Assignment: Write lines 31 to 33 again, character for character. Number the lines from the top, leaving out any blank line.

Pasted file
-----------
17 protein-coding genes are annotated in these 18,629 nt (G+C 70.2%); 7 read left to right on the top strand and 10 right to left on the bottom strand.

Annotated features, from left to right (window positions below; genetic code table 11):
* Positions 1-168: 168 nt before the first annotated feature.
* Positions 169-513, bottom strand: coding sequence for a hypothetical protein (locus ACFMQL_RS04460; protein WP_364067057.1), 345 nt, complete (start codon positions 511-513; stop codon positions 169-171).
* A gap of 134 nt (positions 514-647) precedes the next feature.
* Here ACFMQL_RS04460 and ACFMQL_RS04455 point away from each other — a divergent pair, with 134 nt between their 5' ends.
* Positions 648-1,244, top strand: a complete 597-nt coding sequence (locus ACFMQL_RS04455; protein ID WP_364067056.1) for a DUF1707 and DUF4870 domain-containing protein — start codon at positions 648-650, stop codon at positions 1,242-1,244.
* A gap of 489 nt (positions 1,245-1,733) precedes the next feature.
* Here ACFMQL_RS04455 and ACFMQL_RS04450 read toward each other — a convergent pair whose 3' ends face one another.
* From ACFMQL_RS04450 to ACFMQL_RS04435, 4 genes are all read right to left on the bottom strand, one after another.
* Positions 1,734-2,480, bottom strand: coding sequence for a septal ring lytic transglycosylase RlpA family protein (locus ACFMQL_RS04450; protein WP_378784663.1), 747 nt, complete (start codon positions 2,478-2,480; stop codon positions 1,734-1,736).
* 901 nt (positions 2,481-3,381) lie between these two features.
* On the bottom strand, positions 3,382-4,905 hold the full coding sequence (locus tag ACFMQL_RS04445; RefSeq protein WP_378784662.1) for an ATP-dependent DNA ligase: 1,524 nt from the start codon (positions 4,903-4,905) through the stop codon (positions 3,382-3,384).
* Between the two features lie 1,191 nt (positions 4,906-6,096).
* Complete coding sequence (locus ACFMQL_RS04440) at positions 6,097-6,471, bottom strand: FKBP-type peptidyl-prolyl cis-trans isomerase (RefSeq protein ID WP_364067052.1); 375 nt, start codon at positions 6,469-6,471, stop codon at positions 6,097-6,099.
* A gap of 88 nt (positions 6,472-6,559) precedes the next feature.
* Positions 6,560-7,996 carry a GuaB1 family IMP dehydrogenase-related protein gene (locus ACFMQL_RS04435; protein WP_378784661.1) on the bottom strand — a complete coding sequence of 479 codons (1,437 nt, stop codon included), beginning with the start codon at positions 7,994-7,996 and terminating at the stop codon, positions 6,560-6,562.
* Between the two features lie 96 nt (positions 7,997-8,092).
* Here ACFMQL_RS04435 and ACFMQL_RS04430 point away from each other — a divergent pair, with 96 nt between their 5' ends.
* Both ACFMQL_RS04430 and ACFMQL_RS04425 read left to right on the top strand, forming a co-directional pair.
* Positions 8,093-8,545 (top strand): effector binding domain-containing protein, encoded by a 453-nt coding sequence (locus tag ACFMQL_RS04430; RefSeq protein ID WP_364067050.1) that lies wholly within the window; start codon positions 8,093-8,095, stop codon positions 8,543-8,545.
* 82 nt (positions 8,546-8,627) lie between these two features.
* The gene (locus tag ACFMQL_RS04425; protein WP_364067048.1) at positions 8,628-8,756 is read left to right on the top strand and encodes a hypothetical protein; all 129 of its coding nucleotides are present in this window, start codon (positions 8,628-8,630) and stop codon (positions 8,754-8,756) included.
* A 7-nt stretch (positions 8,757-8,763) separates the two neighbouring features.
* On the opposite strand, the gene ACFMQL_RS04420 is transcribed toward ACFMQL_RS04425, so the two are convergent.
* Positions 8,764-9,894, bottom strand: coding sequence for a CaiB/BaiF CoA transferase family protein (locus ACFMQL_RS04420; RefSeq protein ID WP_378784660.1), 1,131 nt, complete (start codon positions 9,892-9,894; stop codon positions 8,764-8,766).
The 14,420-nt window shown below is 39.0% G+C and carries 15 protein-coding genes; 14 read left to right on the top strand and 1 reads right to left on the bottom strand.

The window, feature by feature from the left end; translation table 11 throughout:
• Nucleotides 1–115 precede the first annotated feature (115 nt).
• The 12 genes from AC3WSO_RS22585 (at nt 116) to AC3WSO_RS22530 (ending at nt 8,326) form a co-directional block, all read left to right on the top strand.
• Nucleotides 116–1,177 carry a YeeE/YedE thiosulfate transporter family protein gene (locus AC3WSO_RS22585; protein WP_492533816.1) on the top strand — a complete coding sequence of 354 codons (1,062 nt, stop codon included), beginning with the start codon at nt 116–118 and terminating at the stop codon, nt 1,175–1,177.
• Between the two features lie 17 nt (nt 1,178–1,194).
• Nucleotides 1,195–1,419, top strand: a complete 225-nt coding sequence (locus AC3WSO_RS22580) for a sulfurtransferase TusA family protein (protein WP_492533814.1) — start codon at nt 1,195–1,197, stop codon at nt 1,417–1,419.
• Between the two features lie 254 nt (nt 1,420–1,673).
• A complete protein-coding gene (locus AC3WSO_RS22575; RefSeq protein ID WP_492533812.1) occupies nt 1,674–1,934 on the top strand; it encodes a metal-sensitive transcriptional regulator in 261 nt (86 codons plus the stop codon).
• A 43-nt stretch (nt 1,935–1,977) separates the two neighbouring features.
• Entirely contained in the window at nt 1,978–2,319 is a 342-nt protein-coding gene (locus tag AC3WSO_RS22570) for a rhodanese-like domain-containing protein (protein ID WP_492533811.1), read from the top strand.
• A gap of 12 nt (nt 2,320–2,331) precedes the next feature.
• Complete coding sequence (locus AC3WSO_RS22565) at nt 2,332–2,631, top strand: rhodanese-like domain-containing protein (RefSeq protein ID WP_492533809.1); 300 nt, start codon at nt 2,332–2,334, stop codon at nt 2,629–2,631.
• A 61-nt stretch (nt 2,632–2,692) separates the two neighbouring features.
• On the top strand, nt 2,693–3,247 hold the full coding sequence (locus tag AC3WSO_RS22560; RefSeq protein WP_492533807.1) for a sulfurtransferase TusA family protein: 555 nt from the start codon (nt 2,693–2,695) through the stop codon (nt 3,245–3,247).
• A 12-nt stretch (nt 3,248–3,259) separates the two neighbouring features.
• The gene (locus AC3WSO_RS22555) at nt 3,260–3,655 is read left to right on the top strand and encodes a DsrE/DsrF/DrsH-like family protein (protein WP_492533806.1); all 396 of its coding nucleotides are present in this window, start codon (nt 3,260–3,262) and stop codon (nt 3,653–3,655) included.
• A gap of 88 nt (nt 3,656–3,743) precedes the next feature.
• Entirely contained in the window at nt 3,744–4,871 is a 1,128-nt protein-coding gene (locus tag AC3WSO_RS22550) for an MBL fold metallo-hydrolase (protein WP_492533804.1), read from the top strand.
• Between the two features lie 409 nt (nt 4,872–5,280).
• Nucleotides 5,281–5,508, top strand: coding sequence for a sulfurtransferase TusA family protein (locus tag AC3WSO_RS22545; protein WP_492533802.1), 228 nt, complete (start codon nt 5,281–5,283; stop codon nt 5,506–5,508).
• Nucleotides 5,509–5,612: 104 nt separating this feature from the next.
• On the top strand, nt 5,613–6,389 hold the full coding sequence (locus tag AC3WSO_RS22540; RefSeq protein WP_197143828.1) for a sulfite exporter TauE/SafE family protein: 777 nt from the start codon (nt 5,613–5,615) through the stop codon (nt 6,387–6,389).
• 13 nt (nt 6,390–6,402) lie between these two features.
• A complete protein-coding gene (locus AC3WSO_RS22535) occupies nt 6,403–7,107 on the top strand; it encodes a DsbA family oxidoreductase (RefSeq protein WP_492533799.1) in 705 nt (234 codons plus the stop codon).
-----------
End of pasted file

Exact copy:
• Nucleotides 116–1,177 carry a YeeE/YedE thiosulfate transporter family protein gene (locus AC3WSO_RS22585; protein WP_492533816.1) on the top strand — a complete coding sequence of 354 codons (1,062 nt, stop codon included), beginning with the start codon at nt 116–118 and terminating at the stop codon, nt 1,175–1,177.
• Between the two features lie 17 nt (nt 1,178–1,194).
• Nucleotides 1,195–1,419, top strand: a complete 225-nt coding sequence (locus AC3WSO_RS22580) for a sulfurtransferase TusA family protein (protein WP_492533814.1) — start codon at nt 1,195–1,197, stop codon at nt 1,417–1,419.